It seems to me clear there can be contexts where it would be best for a person to be allowed to post a comment on a blog anonymously. Perhaps, for example, a grad student wants to raise issues about sexist attitudes, behaviors, and assaults in her dept. But there are cases where anonymity creates problems. Perhaps, for example, a small very active group of hostile folks raise the temperature so often at a blog that people not going there for the give and take of outrage are driven away and the profession loses one of the few forums where there might be a broad, welcoming, discipline-wide discussion. If we grant that there are cases of both sorts, what is the most sensible general policy for a blog?
In my view, a person should be permitted to start up a blog and choose any reasonable commenting policy she wants. So my question is not about what is permissible, but rather with what is the most wise policy for the person who runs the blog to pick. (Also, I am not familiar with blogs that regularly permit anonymous posts–as opposed to comments–so I will focus on commenting policy.)
Here are some options: 1) permit people to comment under whatever name they want, 2) require all commentators to “register” with the person who runs the blog before they may post anonymously to the blog, 3) permit a person only a certain number of anonymous comments per month, 4) within the same blog, have some posts that are open to anonymous comments and others that are not, so people can pick and choose what sort of environment they want to blog in, 5) require commentators to make a case to the blog owner that this is a context where anonymity is for the good, 6) forbid all anonymous commentating.
I’d love to hear people’s thoughts about the comparative merits of these or other options. I myself have the sense that unlimited anonymity is robbing us of much of the usefulness of some blogs. And we here at PEA Soup feel that our restrictions on anonymous comments has elevated the discussion here as compared to some other blogs. This is not an abstract argument that de-anonymization is the right way to go in all contexts. Rather I think looking around at the situation with, for example, Daily Nous, it seems to me anonymization is doing at least as much harm as good. Anonymization provides something like the Ring of Gyges to commentators, with predictable results. There are those that thrive in contexts where the temperature has been instantly raised to boiling before the issues are even clarified. But many do not welcome or thrive in such an environment, and they will be driven away from blogs where that is the norm. I would like it best if there were places where shouting and indignation were not the starting points. (I’m totally cool with there being places that are like that as long as there are salient discipline wide options that are not like that.) People can be effectively silenced by not being able to state their unpopular opinion without bringing broad censure from others. But they can also be effectively silenced by there not being a venue one can enter without it being reasonable to expect shouting, abuse, and dogged resistance by the indefatigable.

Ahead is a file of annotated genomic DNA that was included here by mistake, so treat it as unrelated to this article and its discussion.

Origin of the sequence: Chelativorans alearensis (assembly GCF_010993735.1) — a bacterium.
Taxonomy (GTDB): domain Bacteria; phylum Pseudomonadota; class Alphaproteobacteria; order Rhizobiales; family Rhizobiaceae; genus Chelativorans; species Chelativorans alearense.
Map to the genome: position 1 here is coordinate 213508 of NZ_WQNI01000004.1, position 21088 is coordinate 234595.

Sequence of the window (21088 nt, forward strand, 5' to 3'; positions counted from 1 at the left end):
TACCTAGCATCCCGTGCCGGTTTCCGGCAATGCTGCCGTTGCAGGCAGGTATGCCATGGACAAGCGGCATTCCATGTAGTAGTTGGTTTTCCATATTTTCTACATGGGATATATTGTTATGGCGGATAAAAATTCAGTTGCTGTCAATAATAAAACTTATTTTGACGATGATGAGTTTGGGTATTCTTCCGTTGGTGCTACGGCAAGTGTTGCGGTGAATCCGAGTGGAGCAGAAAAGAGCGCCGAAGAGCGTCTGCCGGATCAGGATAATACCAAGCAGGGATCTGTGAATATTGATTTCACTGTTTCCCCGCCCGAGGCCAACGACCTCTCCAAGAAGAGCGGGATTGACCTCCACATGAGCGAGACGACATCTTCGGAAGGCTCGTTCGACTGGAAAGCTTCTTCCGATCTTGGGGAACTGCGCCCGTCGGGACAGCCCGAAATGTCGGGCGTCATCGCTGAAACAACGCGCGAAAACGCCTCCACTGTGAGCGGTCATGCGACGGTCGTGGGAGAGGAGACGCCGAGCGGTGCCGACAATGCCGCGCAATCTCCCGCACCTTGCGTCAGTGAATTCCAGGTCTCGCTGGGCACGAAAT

My own view is that the best policy involves real restrictions on anonymization. Some such policies would create a lot of additional work for those that run blogs, at least in the short term. They might, for example, have to deal with lot of requests for anonymization and indignation when such requests are denied. To deal with that there might be an editorial board of sorts that adjudicates such cases. Additionally, as time goes on and the policy becomes more fine grained and public, presumably fewer and fewer people will waste their time making a frivolous case for anonymization.
Even if something in this direction is the best approach, there are interesting and important issues about which cases deserve anonymity. Is it enough if a full professor at a well-known institution says they think their unpopular opinion will bring them negative opinion from others unless they get to be anonymized? What if a grad student claims that, say, conservative voices are underrepresented in philosophy and/or in a particular blog and they need to be able to speak anonymously to get ideas out without hurting their job prospects? There will be difficult decisions to be made here and I suspect that practice at making such decisions and honing a public policy on such matters would lead to this being done more skillfully and consistently over time. I’d welcome people’s substantive opinion about which cases merit anonymization and which do not. But I think the costs of permitting the status quo need to be considered. As is, Daily Nous, for example, provides a very atypical exposure to general philosophy culture and, in my view, is not likely to be found generally welcoming to women, minorities, and the not overly confident, who are already severely underrepresented in our field. For many considering a career in philosophy, such venues may well be a person’s first exposure to the broader culture of philosophy. Thus I think we need to think carefully about what that exposure looks like and feels like.